Ljungqvist stops at the top of the Maniva to admire the view, and his thoughts quickly skip again to Sunday. He considers that Oscar Freire, Paulo Bettini and Sammy Sanchez will be the ones to watch, and he means that literally.



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Team of three
“There will be only three Swedish riders in Stuttgart — me, Thomas Lovkvist and Gustav Larsson — so there is nothing we can do to shape the race. We have to base our race on what the big teams do and pick favourites to follow, but also be ready to take advantage of any internal team struggles.

“I like the Worlds though, it’s a race that suits me. I like riding lap after lap on the same circuit. I find it easy to focus in a race like that. Also, although I’m not as good a sprinter now as when I turned pro, my sprint doesn’t go down so much in a long race. You need that in the Worlds.”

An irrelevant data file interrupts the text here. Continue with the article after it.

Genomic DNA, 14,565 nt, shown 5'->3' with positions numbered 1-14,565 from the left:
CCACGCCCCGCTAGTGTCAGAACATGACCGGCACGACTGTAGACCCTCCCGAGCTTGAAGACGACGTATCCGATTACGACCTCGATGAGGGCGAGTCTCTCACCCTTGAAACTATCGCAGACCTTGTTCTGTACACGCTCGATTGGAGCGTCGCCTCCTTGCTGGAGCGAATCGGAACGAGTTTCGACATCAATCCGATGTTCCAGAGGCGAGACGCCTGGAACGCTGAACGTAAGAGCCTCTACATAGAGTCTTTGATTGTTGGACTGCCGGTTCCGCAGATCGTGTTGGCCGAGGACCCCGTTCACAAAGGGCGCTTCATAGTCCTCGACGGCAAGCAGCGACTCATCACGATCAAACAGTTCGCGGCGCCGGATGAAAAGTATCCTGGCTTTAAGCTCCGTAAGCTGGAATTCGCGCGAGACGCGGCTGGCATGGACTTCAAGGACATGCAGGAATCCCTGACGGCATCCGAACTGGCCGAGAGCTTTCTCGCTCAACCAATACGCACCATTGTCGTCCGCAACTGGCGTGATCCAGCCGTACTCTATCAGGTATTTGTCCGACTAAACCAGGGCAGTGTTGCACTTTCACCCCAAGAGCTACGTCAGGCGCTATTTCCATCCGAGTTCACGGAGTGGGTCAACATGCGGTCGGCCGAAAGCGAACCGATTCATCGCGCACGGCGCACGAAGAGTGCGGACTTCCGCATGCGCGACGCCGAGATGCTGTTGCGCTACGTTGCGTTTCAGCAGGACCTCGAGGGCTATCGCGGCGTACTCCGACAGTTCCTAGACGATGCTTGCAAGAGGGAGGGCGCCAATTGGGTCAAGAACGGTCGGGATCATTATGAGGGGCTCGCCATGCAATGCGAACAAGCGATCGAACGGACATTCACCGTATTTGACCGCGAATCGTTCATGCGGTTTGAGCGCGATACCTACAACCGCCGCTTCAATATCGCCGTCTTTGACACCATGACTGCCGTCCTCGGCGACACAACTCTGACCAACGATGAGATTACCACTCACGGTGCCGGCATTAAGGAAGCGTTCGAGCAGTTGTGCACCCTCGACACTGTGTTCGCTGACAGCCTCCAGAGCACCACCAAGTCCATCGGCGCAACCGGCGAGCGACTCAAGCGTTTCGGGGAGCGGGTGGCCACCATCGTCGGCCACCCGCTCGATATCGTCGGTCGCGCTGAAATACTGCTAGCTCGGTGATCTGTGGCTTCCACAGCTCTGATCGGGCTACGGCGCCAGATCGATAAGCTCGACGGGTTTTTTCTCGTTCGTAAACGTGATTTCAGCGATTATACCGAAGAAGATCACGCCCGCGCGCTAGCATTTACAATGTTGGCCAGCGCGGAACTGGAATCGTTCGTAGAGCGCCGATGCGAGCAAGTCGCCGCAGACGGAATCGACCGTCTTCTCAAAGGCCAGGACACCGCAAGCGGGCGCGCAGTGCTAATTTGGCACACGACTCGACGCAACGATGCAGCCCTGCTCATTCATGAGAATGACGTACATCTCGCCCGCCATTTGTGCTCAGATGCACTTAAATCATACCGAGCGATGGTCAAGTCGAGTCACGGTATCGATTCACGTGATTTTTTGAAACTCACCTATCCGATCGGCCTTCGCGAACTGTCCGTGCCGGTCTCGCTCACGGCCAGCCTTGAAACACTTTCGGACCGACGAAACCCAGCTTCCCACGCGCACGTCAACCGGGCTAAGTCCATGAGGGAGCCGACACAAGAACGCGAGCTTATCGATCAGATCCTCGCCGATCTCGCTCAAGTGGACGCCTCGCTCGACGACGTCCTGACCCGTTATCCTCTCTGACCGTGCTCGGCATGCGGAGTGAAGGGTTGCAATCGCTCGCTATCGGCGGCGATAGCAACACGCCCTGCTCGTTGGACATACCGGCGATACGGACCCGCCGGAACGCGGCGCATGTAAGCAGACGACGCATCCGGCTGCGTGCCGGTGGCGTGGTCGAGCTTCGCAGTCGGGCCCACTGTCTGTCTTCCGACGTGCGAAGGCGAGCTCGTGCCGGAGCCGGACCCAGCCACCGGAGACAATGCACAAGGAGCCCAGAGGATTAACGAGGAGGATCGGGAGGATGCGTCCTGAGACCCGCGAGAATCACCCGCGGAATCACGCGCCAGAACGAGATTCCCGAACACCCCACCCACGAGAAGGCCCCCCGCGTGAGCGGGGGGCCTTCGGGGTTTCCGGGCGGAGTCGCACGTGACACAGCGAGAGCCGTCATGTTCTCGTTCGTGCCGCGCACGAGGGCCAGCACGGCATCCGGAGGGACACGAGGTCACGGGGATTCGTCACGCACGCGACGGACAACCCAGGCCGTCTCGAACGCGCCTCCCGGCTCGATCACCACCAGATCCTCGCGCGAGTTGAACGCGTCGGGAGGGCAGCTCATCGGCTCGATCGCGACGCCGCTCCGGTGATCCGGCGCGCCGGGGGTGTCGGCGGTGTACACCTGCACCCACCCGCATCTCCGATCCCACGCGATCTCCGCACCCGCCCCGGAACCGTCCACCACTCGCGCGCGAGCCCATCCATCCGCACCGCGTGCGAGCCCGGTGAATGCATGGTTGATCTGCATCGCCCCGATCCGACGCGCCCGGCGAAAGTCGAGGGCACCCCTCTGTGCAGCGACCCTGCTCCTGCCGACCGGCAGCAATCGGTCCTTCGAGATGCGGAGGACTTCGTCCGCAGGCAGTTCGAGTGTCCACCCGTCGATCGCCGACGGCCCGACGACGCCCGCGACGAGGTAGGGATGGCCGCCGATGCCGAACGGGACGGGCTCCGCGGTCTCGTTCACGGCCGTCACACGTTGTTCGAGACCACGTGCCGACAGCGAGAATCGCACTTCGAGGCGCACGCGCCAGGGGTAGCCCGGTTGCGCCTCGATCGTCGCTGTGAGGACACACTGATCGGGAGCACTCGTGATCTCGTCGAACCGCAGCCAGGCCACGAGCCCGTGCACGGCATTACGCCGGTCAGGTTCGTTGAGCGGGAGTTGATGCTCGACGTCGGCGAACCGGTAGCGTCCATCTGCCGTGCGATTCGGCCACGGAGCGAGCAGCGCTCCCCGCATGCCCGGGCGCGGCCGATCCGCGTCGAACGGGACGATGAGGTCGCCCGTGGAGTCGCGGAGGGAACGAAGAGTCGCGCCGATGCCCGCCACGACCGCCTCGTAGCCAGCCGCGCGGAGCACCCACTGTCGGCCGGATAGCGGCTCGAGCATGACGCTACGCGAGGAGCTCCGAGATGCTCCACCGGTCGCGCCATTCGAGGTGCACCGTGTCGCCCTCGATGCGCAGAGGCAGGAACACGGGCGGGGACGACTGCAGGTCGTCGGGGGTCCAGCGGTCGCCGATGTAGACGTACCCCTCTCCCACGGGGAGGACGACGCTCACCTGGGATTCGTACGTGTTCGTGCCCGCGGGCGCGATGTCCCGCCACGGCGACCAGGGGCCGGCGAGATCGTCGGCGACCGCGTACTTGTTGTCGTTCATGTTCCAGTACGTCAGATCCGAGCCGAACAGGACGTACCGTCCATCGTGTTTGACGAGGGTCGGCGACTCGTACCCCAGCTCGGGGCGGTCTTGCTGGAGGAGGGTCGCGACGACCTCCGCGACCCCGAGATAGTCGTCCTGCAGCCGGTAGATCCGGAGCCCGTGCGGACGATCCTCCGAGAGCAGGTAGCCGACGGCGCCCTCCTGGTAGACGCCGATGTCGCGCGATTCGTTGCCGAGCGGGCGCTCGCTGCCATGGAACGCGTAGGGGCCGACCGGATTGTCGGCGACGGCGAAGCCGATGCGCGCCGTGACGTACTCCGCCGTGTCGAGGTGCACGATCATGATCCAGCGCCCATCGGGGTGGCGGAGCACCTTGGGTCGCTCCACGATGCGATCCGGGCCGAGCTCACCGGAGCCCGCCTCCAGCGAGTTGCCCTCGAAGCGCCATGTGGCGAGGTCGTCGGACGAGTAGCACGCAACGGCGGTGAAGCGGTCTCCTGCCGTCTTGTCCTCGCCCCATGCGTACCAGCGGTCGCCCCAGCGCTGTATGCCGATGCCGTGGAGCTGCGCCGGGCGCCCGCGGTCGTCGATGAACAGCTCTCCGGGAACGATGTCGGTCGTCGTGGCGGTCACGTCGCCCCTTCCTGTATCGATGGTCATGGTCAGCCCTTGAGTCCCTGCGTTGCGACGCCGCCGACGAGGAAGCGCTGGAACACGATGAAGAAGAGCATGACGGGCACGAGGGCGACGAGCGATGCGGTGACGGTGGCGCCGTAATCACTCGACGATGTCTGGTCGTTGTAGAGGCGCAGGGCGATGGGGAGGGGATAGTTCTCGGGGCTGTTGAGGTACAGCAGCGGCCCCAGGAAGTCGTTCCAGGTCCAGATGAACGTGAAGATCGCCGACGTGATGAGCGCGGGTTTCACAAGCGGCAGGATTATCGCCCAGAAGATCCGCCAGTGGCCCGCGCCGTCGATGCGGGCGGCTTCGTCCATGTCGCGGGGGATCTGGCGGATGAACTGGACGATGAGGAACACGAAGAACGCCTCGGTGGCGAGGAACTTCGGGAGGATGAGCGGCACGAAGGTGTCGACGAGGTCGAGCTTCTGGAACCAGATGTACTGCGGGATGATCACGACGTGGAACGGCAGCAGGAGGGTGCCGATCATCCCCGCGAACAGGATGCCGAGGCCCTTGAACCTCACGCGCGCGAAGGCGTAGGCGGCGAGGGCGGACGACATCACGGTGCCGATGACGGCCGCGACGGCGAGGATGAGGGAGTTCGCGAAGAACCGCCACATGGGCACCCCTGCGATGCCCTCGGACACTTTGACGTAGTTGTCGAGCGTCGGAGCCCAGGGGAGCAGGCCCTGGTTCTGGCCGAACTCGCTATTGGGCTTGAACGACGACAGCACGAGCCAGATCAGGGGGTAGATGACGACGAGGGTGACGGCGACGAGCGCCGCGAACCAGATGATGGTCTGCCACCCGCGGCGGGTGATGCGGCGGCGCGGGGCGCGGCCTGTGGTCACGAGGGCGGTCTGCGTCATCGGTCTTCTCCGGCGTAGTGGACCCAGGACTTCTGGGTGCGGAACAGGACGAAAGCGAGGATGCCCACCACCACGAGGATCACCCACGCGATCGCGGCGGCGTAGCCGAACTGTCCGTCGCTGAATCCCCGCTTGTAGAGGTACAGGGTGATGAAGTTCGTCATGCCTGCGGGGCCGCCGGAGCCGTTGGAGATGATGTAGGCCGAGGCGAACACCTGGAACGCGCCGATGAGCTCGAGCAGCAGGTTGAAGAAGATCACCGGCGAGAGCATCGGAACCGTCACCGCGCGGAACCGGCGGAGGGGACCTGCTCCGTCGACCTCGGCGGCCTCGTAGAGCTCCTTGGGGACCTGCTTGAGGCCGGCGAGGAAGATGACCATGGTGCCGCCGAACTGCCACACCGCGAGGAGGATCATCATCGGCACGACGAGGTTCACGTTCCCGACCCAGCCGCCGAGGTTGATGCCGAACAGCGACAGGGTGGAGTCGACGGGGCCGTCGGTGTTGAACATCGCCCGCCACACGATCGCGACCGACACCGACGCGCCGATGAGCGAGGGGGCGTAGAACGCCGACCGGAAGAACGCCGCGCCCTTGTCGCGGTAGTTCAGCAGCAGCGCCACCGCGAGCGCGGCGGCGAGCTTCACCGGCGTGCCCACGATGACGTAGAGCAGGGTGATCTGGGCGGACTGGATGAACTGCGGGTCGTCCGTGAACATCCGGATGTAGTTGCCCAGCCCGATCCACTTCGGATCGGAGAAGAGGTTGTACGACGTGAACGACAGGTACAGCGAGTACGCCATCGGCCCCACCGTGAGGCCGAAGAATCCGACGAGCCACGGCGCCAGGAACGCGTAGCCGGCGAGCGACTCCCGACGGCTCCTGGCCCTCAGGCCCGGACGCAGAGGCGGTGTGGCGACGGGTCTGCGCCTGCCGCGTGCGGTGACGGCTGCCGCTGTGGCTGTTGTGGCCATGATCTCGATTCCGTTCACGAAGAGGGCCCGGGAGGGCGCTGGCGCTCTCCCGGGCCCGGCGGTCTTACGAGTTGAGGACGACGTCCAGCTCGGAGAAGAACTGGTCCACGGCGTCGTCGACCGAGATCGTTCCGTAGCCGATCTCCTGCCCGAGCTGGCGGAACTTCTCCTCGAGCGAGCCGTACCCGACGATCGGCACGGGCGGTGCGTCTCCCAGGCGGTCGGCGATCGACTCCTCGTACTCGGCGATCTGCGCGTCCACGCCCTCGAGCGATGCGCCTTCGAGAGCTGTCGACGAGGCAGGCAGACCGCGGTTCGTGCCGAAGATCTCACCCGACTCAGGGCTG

From the top of the Maniva the route drops to Lake Idro before continuing to Salo. In a hill-top village just after the busy town, Ljungqvist stops so we can look across Lake Garda.

Fifty years ago, the Belgian Classics star Rik Van Looy started the trend here for northern cyclists to take advantage of southern roads to escape their winters and build their fitness for the coming racing season. By coincidence Marcus Ljungqvist sees his future in a venture based on Van Looy’s idea.

“Because it’s so nice to ride here, I have put together a small cycling holiday business with my neighbour in Italy, Kurt-Asle Arvesen. It’s called Quattrobiciclette.com. People can come and bring their own bikes or we have some for hire. They can ride by themselves or we can give them rides and information about the area, or even ride with them. It’s free and easy, and up to them how much input they want from us. We have already had quite a few from Norway.”